Minggu, 11 Oktober 2009

Pericyclic Reactions

Pericyclic Reactions

Introduction

For the synthetic organic chemist, the development of a general procedure that leads to the formation of carbon-carbon bonds is considered a laudable achievement. A general method that results in the simultaneous formation of two carbon-carbon bonds is worthy of a Nobel prize. In 1950, two chemists, Otto Diels and Kurt Alder, received that accolade for their discovery of a general method of preparing cyclohexene derivatives that is now known as the Diels-Alder reaction.

The Diels-Alder reaction is one type of a broader class of reactions that are known as pericyclic reactions. In 1965 two other Nobel laureates, Robert B.Woodward and Roald Hoffmann, published a series of short communications in which they presented a theoretical basis for these well known, but poorly understood pericyclic reactions. Their theory is called orbital symmetry theory. Subsequently other chemists published alternative interpretations of pericyclic reactions, one called frontier orbital theory, and another named aromatic transition state theory. All of these theories are based upon MO theory. In this topic we will use the Diels-Alder reaction to illustrate aspects of each of these theories.

The Diels-Alder Reaction

The essential nature of the Diels-Alder reaction is summarized by Equation 1, where the substituents attached to the reactants have been omitted for clarity.

Figure 1 presents two examples of Diels-Alder reactions that have played vital roles in the total synthesis of biologically important molecules. The first example involves a synthesis of the steroid cortisone reported by R. B. Woodward in 1951. The second synthesis was performed by another Nobel laureate, E. J. Corey in 1969. In both cases many steps were required after the Diels-Alder reaction. The carbon atoms of the reactants are numbered to allow their identification in the final product.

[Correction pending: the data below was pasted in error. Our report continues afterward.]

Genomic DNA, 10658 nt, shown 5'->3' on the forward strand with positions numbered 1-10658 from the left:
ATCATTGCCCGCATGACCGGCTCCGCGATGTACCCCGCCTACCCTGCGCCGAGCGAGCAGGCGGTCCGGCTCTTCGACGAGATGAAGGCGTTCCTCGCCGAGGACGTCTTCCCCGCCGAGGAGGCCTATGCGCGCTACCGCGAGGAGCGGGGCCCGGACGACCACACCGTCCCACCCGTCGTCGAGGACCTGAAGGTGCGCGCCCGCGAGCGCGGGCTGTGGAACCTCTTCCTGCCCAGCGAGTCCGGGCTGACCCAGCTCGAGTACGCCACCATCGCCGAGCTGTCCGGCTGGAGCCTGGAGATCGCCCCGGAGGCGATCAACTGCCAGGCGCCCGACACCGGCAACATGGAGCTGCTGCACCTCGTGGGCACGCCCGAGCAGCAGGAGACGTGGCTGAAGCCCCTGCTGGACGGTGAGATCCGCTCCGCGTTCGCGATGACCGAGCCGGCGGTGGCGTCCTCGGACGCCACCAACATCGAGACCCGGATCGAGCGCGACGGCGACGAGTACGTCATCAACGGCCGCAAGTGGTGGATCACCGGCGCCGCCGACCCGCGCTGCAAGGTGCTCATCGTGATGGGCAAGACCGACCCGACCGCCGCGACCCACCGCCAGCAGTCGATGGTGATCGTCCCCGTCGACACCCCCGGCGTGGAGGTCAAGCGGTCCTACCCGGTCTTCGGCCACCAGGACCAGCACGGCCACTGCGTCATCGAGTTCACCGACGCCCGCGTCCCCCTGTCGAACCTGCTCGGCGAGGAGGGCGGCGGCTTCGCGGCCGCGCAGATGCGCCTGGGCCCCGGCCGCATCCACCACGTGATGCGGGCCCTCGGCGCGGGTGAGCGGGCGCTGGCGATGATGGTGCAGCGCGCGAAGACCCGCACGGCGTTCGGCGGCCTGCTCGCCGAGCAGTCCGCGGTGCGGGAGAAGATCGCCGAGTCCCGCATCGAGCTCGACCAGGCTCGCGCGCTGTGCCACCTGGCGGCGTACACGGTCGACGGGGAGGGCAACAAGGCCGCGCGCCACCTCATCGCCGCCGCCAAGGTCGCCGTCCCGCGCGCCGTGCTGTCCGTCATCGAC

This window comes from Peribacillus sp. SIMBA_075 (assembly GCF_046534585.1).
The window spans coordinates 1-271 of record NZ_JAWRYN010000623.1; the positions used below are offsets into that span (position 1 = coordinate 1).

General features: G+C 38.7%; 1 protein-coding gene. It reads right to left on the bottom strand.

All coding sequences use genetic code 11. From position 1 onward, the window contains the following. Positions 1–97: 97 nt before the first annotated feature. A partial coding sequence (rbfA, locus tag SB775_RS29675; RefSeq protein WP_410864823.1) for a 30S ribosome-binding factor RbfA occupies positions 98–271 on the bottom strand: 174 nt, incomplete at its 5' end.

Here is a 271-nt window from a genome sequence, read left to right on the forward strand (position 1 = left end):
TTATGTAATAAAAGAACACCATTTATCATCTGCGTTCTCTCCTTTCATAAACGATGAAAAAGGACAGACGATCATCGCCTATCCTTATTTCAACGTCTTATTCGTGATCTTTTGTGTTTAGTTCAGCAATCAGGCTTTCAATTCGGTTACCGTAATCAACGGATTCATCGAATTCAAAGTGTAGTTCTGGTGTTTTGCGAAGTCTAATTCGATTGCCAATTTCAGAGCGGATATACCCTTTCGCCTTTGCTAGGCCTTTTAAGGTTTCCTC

Figure 1

Applying the Diels-Alder Reaction

Figure 1 demonstrates the practical side of the Diels-Alder reaction. Now let's take a look at the theoretical side, starting with orbital symmetry theory.

Orbital Symmetry Theory

Orbital symmetry theory was a new paradigm in chemistry. As such it required new language. New words and new concepts had to be defined. The new vocabulary included the following words and terms:

  • pericyclic reactions
  • cycloaddition reaction
  • electrocyclic reaction
  • sigmatropic rearrangement
  • chelotropic reaction
  • suprafacial
  • antarafacial
  • orbital correlation diagram
  • symmetry allowed reaction
  • symmetry forbidden reaction

The first term is the general reaction type described by orbital symmetry theory. The next four terms are specific types of pericyclic reactions. This discussion is limited to the first type, namely cycloaddition reactions. The term orbital correlation diagram describes the theoretical device that Woodward and Hoffmann developed to interpret pericyclic reactions. According to orbital symmetry theory the symmetry of the orbitals of the reactants must be conserved as they are transformed into the orbitals of the product. Consider the simplest example of a cycloaddition reaction, the head-to-head coupling of two ethene molecules to form cyclobutane as shown in Equation 2.

Figure 3 defines the conditions implied by the term head-to-head, namely that the reactants approach each other in parallel planes with the pi orbitals overlapping in the head-to-head fashion required for the formation of sigma bonds (shown in red in Equation 2). The sigma-bonded atoms of each ethene lie in the two parallel planes shown in black in the figure. The p orbitals on each carbon lie in the vertical plane which is shown in blue. The two planes shown in red are symmetry planes. Plane 1 bisects the C-C bond of each ethene, while plane 2 lies half way between the two planes shown in black.